Elon Musk qualifies for US$11 billion payout as Tesla profit beats forecasts

Electric carmaker Tesla marginally beat Wall Street expectations for first-quarter revenue on Monday boosted by a jump in environmental credit sales to other automakers and robust demand from China.

NEW YORK (REUTERS) - Tesla's quarterly report on Monday (April 26) hit targets qualifying chief executive Elon Musk for two options payouts worth a combined US$11 billion (S$14.6 billion).

The electric car maker beat Wall Street's expectations for first-quarter revenue and profit, boosted by record deliveries, robust demand from China and environmental credit sales.

It reported quarterly revenue of US$10.39 billion and adjusted earnings before interest, taxes, depreciation and amortisation (Ebitda) of US$1.84 billion, surpassing milestones that trigger the vesting of the fifth and sixth of 12 tranches of options granted to Mr Musk in his 2018 pay package to buy discounted Tesla shares.

Mr Musk, who is also a major shareholder and CEO of rocket maker SpaceX, receives no salary at Tesla. His pay package requires Tesla's market capitalisation and financial growth to hit a series of rising targets.

Adjusted profit of 93 cents per share topped Wall Street's consensus of 79 cents.

Despite production that is a fraction of that of Toyota Motor, Volkswagen or General Motors, Tesla has become by far the world's most valuable car maker, with a market capitalisation of US$700 billion, compared with Toyota's US$250 billion.

Tesla's shares have receded from record highs in 2021 after jumping more than eight-fold last year.

Each tranche gives Mr Musk the option to buy 8.4 million Tesla shares at US$70 each, a discount of more than 90 per cent from their current price. At Monday's price of US$722, the shares from four previous tranches, plus the fifth and sixth tranches, could generate a profit of nearly US$34 billion, or almost US$6 billion per tranche.

In its quarterly report after the bell, Tesla said it incurred an expense of US$299 million related to Mr Musk's pay package, "driven by an increase in market capitalisation and a new operational milestone becoming probable".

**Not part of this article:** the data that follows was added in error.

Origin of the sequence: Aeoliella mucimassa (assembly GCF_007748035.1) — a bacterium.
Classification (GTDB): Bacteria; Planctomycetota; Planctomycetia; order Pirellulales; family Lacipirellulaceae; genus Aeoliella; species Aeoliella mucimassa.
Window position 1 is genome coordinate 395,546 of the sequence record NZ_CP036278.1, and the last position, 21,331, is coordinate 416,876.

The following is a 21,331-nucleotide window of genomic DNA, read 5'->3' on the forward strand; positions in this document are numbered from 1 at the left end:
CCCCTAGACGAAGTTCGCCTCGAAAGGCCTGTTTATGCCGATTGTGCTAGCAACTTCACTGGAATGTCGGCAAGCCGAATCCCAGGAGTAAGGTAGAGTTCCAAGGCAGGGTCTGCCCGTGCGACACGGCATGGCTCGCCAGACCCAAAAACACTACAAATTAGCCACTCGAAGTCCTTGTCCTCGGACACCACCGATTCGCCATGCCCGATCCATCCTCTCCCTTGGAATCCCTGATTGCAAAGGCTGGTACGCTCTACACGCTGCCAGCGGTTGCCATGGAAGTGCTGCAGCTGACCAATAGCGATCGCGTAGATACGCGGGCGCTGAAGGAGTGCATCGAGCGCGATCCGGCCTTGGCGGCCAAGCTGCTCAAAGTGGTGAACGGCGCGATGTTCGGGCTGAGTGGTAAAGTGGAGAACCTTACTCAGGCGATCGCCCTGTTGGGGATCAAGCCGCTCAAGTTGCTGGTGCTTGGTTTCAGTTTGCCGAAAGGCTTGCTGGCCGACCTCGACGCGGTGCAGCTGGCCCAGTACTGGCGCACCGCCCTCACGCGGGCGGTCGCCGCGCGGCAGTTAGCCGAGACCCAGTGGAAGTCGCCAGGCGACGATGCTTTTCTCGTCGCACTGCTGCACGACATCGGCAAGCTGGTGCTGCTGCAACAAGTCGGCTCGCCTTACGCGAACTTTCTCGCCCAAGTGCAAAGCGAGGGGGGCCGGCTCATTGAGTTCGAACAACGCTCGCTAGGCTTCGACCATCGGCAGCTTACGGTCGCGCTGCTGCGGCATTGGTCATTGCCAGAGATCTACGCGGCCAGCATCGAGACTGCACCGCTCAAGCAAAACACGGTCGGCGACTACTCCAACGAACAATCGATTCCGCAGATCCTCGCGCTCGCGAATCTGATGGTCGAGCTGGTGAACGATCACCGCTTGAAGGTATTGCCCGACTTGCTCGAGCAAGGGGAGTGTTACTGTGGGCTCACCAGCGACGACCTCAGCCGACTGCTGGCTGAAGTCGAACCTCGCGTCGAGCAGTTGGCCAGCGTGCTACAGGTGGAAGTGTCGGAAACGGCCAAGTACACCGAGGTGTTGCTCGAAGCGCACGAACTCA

Sales of regulatory permits were higher than quarterly profit, in line with the trend of several quarters. Tesla earned US$518 million from sales of regulatory credits in the first quarter, up 46 per cent from a year earlier. Tesla earns credits for exceeding emissions and fuel economy standards and sells them to other automakers that fall short of the goals.

"Higher regulatory credits, lower taxes, and bitcoin sales buoyed financial results. Back these out, and it was a large miss," Roth Capital Partners analyst Craig Irwin said.

Tesla trimmed its bitcoin position by 10 per cent during the quarter, which contributed to a small gain in first-quarter financials.

"We do believe long term in the value of bitcoin," said chief financial officer Zachary Kirkhorn. "It is our intent to hold what we have long term and continue to accumulate bitcoin from transactions from our customers as they purchase vehicles."

Shares of the company were down about 2 per cent in extended trading on Monday.

Tesla posted record deliveries in the first quarter despite a global chip shortage that has slammed auto sector rivals. Model Y production in China has spurred demand there.

Still, the world's most valuable automaker, whose shares jumped more than eight-fold last year, faces challenges of living up to its valuation and managing expectations.

"Tesla looks well positioned to continue delivering more vehicles in the future as more production plants come online which, in turn, could see the company rein in the ludicrous valuation metrics that it currently possesses," said Mr Peter Hanks of DailyFX.com.


Mr Elon Musk, who is also a major shareholder and CEO of rocket maker SpaceX, receives no salary at Tesla. PHOTO: REUTERS

The company said it was able to navigate through global chip supply shortage issues in part by pivoting quickly to new chips, while simultaneously developing software for chips made by new suppliers.

The first quarter "had some of the most difficult supply chain challenges that we've ever experienced in Tesla", Mr Musk said.

However, its vehicle average selling price fell by 13 per cent as production of pricier Model S and Model X vehicles ground to a halt ahead of major updates. Tesla will start deliveries of the new Model S next month and high-volume production in the third quarter. The Model Y production rate in Shanghai continued to improve.

Tesla said it expects this year's volume growth to exceed 50 per cent, while saying that it is on track to start production and deliveries at its planned factories in Texas and Berlin this year. Mr Musk said Tesla will have two million cars on the road next year, up from more than one million cars now.

Rivals such as Volkswagen and Ford Motor are rolling out their own all-electric vehicles, aiming to compete with Tesla on price and style.

In the United States, Tesla's full self-driving software is facing new federal investigations following 28 crashes of Tesla vehicles, including a recent one in Texas that killed two.

On a call with investors, Tesla said someone was likely in the driver's seat at the time of the crash and all seat belts post-crash were found to be unbuckled.